With comments such as, “It’s possible that the US military brought the [COVID-19] virus to Wuhan” and, “Racism against ethnic minorities in the US is a chronic disease of American society”, former Foreign Ministry spokesperson Zhao Lijian was one of the most ardent of China’s so-called wolf warrior diplomats.
Although criticised by Western diplomats, Zhao’s combative rhetoric drew a huge audience on social media platform X, where he built up a following of more than 1.9 million, and other Chinese diplomats rushed to adopt his forthright approach.
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But then at the beginning of January, Zhao was abruptly reassigned to a much less public role the Chinese Foreign Ministry that manages land and sea borders.
Since then, little has been heard from him, and he has not posted on X since.
Before Zhao’s transfer, the Chinese government had made few attempts to rein in its wolf warrior diplomats. But when Beijing’s ambassador to France, Lu Shaye, questioned the sovereignty of post-Soviet states in a French interview in April, prompting outrage among several European countries, Beijing quickly distanced itself from Lu and his remarks.
The wolf warriors have been pushed aside, according to associate professor Chong Ja Ian, who teaches China’s foreign policy at the National University of Singapore.
So too has another animal that has long symbolised the softer side of Chinese diplomacy.
Chinese pandas in zoos across the West have returned to China this year with no immediate plans for the animals to be replaced.
According to Rutgers University’s Shaoyu Yuan, who is a scholar of Chinese diplomacy, the departure of wolf warriors and pandas suggests a shift in Beijing’s diplomatic approach.
“They are currently trying to find the sweet spot between hard and soft diplomacy,” he said.
‘More strident sense of nationalism’
Wolf warrior diplomacy draws its name from the 2017 Chinese movie Wolf Warrior 2 – about a former Chinese soldier who volunteers to go to an unnamed war-torn African country to rescue Chinese citizens trapped by fighting between rebels and government forces.
According to NUS’s Chong, wolf warrior diplomacy had its roots in growing tensions in the South China Sea amid a 2016 ruling by the Permanent Court of Arbitration in The Hague that China’s expansive maritime claims in the disputed waters were without legal basis.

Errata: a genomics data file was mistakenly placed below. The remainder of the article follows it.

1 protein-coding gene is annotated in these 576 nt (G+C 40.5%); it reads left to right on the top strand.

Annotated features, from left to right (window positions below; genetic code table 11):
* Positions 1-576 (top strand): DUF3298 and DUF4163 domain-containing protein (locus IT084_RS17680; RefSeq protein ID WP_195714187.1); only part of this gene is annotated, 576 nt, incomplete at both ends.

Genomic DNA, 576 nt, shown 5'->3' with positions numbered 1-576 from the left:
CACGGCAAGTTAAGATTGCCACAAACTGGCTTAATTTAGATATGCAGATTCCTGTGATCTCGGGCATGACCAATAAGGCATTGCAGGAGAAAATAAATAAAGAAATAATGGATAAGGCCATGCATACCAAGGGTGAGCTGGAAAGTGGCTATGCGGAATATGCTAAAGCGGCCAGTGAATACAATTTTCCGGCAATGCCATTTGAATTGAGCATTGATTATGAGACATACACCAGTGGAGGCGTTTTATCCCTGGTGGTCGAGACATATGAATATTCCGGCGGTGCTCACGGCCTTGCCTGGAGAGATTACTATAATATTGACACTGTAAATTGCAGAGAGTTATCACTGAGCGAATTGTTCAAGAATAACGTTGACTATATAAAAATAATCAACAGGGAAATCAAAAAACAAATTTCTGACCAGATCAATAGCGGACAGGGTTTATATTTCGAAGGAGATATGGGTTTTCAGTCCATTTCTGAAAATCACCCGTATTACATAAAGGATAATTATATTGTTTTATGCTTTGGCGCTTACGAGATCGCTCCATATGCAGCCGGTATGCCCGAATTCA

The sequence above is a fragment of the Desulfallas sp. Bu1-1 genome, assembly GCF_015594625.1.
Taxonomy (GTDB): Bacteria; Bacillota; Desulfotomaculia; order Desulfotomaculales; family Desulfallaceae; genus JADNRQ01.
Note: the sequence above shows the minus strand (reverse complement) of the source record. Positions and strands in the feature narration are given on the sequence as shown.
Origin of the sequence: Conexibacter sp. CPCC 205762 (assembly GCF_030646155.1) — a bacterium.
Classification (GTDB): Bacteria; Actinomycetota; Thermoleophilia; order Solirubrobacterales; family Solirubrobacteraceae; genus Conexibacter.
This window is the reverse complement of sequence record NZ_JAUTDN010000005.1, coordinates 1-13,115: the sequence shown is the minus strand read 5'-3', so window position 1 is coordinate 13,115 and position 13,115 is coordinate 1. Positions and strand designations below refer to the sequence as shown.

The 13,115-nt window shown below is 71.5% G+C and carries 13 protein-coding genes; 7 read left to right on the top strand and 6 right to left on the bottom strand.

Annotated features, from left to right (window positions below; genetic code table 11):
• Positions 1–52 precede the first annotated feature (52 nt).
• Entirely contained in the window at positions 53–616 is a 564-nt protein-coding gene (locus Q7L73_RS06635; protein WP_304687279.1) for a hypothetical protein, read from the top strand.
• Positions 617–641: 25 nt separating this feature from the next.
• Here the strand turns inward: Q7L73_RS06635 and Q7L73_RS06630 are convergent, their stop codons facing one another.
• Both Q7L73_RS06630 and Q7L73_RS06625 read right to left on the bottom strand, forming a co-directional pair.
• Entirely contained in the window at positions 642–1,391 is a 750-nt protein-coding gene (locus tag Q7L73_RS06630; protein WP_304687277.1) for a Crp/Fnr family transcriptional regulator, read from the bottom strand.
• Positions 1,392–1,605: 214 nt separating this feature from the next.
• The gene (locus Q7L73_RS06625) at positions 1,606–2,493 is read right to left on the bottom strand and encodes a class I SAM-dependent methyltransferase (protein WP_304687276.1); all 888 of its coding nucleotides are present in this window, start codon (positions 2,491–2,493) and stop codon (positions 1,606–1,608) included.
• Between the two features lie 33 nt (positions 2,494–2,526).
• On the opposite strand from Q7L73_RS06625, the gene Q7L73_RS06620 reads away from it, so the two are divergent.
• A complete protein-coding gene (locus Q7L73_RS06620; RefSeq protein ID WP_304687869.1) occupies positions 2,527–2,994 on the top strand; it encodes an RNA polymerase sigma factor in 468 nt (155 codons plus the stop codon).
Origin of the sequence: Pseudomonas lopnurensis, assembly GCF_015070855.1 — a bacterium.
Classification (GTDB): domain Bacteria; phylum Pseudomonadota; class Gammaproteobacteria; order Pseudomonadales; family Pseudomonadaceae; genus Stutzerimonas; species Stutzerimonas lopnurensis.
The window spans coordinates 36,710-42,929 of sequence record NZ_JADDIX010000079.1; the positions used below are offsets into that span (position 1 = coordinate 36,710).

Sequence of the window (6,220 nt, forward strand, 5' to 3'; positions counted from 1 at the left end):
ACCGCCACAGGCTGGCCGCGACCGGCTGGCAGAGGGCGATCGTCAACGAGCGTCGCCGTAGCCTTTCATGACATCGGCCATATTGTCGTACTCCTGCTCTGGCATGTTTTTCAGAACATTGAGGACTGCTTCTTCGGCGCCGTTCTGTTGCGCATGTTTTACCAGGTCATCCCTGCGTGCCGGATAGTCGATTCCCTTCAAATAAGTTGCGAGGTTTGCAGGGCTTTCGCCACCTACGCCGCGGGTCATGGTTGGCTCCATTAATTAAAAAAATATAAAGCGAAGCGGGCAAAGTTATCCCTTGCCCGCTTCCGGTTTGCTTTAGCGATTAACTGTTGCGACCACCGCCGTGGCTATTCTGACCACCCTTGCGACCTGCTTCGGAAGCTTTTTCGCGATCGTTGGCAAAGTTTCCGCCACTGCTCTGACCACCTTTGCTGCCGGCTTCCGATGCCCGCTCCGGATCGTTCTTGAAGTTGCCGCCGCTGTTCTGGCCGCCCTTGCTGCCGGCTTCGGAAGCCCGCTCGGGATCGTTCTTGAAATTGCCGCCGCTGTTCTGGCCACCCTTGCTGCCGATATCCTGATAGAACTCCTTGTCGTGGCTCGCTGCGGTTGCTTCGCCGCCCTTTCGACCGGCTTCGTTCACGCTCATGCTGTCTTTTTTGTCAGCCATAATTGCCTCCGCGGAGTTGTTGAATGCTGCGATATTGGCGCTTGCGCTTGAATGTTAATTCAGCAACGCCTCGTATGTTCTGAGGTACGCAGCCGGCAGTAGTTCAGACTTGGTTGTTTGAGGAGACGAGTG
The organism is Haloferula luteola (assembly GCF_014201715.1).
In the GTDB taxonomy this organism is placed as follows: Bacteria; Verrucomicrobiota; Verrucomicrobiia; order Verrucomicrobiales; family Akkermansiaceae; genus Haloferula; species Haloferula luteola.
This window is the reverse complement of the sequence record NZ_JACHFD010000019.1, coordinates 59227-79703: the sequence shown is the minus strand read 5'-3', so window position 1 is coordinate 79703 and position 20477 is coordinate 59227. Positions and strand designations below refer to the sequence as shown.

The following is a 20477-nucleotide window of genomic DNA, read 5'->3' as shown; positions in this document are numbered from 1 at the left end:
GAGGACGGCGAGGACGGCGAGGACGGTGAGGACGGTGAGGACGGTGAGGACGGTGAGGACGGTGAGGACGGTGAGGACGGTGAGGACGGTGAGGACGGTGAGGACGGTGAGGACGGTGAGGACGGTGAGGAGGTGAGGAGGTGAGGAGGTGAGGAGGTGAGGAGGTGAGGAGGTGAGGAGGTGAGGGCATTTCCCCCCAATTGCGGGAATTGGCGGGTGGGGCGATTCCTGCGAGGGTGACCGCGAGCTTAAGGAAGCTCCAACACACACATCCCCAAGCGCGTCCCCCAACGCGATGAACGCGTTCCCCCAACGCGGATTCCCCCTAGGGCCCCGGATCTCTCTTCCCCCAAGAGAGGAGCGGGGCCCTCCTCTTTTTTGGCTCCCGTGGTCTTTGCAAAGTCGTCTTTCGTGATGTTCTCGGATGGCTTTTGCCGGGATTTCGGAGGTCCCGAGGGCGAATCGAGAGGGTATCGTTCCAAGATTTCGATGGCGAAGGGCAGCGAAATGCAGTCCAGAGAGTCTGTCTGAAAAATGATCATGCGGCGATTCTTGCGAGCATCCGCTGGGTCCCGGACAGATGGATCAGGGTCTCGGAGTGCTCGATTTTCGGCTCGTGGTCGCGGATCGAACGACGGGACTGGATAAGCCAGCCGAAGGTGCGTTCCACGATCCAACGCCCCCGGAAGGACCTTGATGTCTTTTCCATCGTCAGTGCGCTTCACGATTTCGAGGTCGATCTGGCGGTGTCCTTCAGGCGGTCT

In that context, wolf warrior diplomacy was a way to demonstrate resolve to both external and domestic audiences and convey that the People’s Republic of China (PRC) was serious about defending its interests, Chong told Al Jazeera.
“It also dovetailed with increasing Chinese Communist Party (CCP) promotion of a more strident sense of Chinese nationalism that included strong ethnic and cultural elements,” he added.
While Chinese diplomats of previous decades were known for a more cautious and bureaucratic diplomatic tone, rarely engaging with foreign media or posting on social media, wolf warrior diplomats have brazenly defended Beijing from foreign criticism and proactively launched rhetorical attacks of their own across media landscapes against perceived hostile forces.
Although wolf warrior diplomacy is a relatively recent phenomenon, panda diplomacy is far more established.
In its modern format, it goes back to the 1950s but picked up in the 1970s with United States President Richard Nixon’s landmark visit to China and the end of Beijing’s international isolation. Following the visit, then-Chinese leader Mao Zedong gave two pandas to the US as a gift. Two years later, the United Kingdom was also given two of the animals.
“The pandas provided a friendly and cuddly perspective on the PRC at a time when negative impressions of the PRC stemming from the Korean War and the Cultural Revolution were still relatively fresh,” Chong explained.